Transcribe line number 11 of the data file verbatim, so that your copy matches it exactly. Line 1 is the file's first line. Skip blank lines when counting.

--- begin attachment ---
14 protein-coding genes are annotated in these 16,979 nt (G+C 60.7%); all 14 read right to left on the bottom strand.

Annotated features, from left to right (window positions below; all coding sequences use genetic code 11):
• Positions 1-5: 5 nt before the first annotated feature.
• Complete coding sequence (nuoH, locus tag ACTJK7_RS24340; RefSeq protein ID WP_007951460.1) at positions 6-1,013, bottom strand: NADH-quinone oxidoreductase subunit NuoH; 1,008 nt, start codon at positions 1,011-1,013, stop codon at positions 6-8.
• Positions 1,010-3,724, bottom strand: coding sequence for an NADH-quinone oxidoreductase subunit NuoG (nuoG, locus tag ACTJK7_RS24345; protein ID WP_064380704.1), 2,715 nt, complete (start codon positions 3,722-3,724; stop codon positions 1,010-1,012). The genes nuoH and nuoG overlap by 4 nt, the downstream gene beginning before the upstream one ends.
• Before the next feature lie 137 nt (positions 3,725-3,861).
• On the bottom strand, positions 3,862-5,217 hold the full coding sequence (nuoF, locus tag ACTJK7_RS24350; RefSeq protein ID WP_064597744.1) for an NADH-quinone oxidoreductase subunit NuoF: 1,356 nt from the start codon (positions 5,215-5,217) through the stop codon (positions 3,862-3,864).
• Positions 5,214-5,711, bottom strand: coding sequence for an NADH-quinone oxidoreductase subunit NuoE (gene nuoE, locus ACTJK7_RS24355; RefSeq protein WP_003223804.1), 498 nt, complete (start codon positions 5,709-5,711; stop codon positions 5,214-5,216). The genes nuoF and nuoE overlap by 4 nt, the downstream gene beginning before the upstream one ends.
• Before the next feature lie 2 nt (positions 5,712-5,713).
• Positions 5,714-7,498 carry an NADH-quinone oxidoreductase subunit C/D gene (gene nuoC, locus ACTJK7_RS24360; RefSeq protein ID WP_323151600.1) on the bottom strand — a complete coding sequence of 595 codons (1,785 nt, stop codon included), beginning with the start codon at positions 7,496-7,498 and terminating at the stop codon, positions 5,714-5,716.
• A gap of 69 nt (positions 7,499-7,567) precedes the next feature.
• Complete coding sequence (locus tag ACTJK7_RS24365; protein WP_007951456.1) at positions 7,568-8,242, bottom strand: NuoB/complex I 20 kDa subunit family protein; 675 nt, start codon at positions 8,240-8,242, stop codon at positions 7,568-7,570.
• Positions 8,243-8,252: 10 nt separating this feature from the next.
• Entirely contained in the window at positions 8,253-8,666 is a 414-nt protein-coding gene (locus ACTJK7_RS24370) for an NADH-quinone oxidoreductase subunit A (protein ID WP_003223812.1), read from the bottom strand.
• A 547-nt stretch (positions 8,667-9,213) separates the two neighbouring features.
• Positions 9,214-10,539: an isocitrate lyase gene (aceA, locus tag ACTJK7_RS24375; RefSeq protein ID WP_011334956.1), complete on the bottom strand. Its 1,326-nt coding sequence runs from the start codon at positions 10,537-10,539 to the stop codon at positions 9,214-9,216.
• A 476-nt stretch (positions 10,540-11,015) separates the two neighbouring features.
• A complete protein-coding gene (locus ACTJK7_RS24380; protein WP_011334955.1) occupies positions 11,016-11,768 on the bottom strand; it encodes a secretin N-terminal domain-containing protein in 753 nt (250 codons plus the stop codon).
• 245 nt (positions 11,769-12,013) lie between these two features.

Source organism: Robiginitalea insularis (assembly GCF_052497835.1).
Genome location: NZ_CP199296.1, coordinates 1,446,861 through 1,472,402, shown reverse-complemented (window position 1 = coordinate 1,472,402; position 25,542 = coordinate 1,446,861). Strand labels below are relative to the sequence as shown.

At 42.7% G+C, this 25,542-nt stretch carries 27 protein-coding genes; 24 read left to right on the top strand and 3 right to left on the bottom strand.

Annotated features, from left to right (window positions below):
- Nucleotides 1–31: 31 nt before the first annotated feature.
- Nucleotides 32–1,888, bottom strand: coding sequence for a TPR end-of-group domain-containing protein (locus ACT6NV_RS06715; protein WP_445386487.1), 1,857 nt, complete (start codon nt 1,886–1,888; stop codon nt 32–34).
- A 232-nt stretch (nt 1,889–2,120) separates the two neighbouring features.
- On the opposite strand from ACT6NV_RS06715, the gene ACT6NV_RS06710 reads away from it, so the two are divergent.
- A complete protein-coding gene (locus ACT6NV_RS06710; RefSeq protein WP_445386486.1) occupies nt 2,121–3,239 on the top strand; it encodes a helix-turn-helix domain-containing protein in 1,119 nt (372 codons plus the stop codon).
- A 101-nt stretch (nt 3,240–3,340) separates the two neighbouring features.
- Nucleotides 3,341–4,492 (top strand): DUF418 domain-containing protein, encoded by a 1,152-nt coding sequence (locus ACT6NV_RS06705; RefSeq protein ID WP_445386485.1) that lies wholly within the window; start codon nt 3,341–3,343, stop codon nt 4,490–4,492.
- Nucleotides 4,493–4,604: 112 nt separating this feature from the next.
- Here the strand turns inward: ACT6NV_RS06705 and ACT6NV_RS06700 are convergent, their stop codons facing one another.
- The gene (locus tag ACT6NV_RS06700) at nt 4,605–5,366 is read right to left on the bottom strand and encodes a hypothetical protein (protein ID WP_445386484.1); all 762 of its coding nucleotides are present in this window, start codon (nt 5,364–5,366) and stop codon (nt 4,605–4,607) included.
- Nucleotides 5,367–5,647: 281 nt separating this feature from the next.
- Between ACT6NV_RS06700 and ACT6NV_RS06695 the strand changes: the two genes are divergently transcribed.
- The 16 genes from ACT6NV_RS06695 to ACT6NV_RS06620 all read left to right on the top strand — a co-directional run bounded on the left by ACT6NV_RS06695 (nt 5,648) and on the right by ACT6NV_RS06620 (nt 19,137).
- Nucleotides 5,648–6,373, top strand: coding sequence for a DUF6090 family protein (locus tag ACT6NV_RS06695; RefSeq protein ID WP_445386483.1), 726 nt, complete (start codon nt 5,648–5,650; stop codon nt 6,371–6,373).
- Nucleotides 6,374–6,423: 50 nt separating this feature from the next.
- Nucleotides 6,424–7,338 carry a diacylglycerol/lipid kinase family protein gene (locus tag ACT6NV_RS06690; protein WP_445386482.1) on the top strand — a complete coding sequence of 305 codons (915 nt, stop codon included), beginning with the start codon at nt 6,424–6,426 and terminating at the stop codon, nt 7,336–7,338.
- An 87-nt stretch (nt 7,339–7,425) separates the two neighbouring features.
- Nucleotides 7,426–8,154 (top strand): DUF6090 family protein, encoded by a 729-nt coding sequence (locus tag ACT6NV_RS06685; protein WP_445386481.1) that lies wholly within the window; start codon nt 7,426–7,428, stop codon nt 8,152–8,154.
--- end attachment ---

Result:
• A gap of 69 nt (positions 7,499-7,567) precedes the next feature.